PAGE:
As summer winds down, college students are packing up, moving back to the dorms and starting a new semester of classes. Even if it's been several decades since you were college-aged, you can still take fun classes this fall or any time of the year. Your advantage as an older adult is that you can choose the courses that sound interesting to you rather than taking a set curriculum to get a certain degree. Consider some of these types of classes if you're ready to head back to the classroom.
If you're looking for something fun and creative, consider artistic classes. You can find classes to learn all types of visual art techniques, including pottery, painting, drawing and sculpting. These classes offer a sensory experience and engage fine motor skills, which can help older adults retain those movements. Dramatic classes let you test out your acting skills if you prefer that type of creativity. Music classes, either singing or playing musical instruments, offer another way to get creative. Explore different types of creative classes to find a type of art that matches your preferences.
The recommended amount of exercise for people 65 and older is a minimum of 150 minutes weekly of moderate-intensity exercise. You should also do muscle-strengthening activities at least twice per week and balance activities at least three times per week. Being physically active can prevent certain health problems later in life. If you don't like to exercise alone, taking a group exercise class can make it more enjoyable to reach your recommended exercise amounts. Group fitness classes also give you a regular socialization opportunity to help prevent loneliness. Look for a senior-specific class to join others your age, or try something that sounds fun like a Zumba class.
If you haven't retired yet or are newly retired, you might have some questions about managing your finances once you leave the working world. Taking classes on retirement or investments can help you make better financial decisions. You can learn the best ways to pay off debt, maximize your retirement money or build your investment portfolio in retirement depending on your financial situation.
Older adults didn't grow up with a smartphone in their hands or a computer in their homes. Taking technology classes can make you feel more comfortable with using technology and reduce your anxiety. This can help you do all types of new things, and it can make it easier to keep in touch with your family and friends through things like video chat. You can often find general technology training for older adults as well as classes on specific types of technology.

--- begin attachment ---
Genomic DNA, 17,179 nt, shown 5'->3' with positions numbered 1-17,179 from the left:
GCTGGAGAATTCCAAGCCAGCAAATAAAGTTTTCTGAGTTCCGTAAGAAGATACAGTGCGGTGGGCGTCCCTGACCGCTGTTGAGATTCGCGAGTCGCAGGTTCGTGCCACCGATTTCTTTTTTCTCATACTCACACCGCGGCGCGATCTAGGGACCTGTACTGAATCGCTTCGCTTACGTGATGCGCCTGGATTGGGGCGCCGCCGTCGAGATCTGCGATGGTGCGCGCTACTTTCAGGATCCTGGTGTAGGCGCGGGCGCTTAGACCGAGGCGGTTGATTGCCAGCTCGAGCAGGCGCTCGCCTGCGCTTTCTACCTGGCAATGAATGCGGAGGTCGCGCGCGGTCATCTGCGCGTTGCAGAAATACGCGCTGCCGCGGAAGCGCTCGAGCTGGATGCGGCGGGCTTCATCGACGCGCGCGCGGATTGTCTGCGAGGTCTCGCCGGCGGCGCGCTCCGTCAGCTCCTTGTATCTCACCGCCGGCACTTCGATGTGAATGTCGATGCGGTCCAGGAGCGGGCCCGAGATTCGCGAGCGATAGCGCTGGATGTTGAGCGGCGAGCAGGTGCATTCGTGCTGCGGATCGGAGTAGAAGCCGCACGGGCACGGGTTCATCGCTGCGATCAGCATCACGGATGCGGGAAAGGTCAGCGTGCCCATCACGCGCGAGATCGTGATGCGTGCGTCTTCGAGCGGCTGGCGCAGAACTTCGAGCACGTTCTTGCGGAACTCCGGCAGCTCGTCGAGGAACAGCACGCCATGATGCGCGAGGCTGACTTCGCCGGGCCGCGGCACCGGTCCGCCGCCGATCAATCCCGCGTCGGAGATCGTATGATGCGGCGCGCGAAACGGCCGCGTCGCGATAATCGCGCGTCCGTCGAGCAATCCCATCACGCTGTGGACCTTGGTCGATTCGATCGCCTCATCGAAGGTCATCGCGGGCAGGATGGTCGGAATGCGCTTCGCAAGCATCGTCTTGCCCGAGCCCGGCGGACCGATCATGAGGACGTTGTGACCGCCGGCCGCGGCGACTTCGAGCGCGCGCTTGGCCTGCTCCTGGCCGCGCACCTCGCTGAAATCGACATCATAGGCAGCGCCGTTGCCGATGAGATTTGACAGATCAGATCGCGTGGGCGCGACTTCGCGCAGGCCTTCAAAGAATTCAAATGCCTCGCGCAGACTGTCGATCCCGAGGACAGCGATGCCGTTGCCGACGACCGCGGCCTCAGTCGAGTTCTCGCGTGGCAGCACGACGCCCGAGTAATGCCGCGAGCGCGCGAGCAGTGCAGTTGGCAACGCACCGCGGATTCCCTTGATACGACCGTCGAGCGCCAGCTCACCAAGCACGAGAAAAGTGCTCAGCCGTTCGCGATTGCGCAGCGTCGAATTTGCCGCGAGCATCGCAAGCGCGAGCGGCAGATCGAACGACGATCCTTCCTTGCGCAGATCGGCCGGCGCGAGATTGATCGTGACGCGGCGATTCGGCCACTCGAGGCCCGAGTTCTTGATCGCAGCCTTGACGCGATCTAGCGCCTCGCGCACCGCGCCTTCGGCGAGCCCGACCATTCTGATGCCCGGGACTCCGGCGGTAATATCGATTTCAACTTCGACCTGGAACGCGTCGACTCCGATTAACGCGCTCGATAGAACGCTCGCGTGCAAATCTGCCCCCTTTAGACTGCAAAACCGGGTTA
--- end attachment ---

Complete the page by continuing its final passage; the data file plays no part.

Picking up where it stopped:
Having hobbies as an adult can help you keep your brain sharp and fight off boredom. Many hobbies are things you can start on your own or teach yourself. However, taking a class can help you learn the hobby faster. It's also more enjoyable to learn with other people, as the class can be a form of socialization for you. Some examples of hobbies you might take classes for include:
It's never too late to start a new career path, even later in life. If you're still working, taking classes that can help you change careers can make the rest of your working years more fulfilling. If you've already retired, you might take classes to learn a new career skill. This allows you to start a business in retirement or take on freelance work. For example, you might take classes on interior design, graphic design or marketing and turn your newfound knowledge into a side business.
If there's a particular topic you've always been interested in, take a class on the subject. As you get older, you might realize some of the things you had to learn in school are a lot more interesting to you now. Taking a class on those topics can satisfy your curiosity. You don't have to take educational classes to apply that knowledge in a career. You can take them simply to gain the knowledge and learn more about an interesting topic.
When you start searching for adult learning classes, you'll likely find lots of resources that offer free or low-cost options. Here are some places to look:
Most states have at least one college or university that offers free or greatly reduced classes to older adults, with the minimum age requirement varying by college. You might get free tuition but still have to pay fees. There might also be other restrictions. For example, some colleges don't let you earn credit toward a degree with the free classes, and many allow older adults to enroll in classes only if there's room after paying students enroll.
Hickory Villa offers life-enriching activities and cultural outings that also provide learning opportunities. You can also take online classes from the comfort of your home at Hickory Villa.